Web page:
a := (cmd << 24 | arg >> 8) rev 31
        b := (((arg & $ffff) << 16) | (crc7 << 9) | $100) rev 31
        send("a=",f.hexn(a,6), ", b=", f.hexn(b,6),13,10)
    
        pinf(SD_CMD) ' reset smart pin
        wrpin(SD_CMD, P_INVERT_B | P_PLUS1_B | P_OE | P_SYNC_TX) ' sync tx mode, clk is pin+1 inverted
        wxpin(SD_CMD, %1_10111) ' will tx 24 bits twice
        wypin(SD_CMD, a) ' prepare first 24 bits
        pinh(SD_CMD)
        wypin(SD_CLK, 24)' send first 24 bit clocks
      ' send("1",13,10)
        repeat until pinread(SD_CLK) ' wait until all clocks are sent
        akpin(SD_CLK)
        wypin(SD_CMD, b) ' setup next 24 bits
        wypin(SD_CLK, 24) ' send second 24 bit clocks
      ' send("2",13,10)
        repeat until pinread(SD_CLK) 
      ' send("3",13,10)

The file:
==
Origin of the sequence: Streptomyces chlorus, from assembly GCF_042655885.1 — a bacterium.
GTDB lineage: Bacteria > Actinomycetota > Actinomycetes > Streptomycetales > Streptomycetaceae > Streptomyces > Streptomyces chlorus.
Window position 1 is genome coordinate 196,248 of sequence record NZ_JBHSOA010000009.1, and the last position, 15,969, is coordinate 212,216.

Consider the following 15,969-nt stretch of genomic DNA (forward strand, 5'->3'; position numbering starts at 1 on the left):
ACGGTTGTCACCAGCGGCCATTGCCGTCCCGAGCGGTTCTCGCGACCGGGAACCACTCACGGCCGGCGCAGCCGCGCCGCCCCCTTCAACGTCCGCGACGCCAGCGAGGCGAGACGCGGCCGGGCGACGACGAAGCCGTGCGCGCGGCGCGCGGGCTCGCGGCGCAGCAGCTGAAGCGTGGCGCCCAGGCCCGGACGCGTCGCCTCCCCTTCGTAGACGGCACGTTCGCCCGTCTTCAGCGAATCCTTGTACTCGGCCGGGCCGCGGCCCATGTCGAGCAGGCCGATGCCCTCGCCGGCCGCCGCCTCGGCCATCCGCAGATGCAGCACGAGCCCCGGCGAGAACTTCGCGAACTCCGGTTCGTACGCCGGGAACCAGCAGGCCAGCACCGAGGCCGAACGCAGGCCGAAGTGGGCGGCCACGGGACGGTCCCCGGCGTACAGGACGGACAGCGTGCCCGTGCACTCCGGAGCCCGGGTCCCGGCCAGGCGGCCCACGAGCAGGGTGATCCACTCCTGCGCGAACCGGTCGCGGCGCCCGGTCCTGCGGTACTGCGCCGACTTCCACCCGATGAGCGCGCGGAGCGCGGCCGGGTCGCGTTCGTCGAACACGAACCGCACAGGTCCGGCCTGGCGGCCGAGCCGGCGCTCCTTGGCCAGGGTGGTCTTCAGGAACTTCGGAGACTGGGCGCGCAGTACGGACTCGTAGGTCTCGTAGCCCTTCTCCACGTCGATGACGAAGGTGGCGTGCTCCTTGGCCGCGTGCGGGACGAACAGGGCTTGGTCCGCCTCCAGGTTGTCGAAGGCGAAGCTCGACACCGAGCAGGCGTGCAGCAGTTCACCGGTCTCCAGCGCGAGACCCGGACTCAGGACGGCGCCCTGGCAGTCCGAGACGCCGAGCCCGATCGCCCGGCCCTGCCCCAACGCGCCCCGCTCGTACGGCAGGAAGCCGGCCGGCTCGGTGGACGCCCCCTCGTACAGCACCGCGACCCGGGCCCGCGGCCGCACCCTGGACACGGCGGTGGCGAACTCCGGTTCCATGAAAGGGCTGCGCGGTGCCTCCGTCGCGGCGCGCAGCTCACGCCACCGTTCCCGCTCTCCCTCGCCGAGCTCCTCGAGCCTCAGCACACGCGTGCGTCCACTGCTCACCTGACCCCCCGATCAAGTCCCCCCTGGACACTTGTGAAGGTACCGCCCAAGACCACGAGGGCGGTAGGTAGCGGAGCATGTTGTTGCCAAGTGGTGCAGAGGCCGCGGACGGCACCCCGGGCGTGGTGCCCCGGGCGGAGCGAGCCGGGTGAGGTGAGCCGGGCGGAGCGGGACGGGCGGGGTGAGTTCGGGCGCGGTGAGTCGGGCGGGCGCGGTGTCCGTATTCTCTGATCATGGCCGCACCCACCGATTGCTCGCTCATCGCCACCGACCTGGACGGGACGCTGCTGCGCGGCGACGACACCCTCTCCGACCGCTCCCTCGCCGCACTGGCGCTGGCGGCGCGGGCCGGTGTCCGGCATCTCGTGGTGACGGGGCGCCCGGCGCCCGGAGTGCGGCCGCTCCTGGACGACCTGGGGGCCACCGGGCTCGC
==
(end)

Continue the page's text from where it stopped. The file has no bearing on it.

pinf(SD_CMD) ' reset smart pin once done
        akpin(SD_CLK)    
    
  • evanhevanh Posts: 13,855
    edited 2022-11-20 10:45

    You'll be getting some excess old bits left in the shifter. I had a horrible time trying to get consistency from the tx smartpin's "start-stop" mode. I found "continuous" mode far better to run smoothly. But continuous mode does, of course, requires a little more management with the DIR low/high start sequencing.

    Here's an example working SPI snippet from sdmm.cc:

    // Smartpin SPI transmitter using "continuous" mode and 32-bit word size
    //   NOTE: data out always has at least a 4 sysclock lag
        __asm const {       // "const" prevents use of FCACHE
            dirl    PIN_DI      // reset tx smartpin, clears excess data
            setq    #1
            rdlong  bc2, buff   // fetch first data
            rev bc2
            movbyts bc2, #0x1b  // endian swap
            wypin   bc2, PIN_DI // first data to tx shifter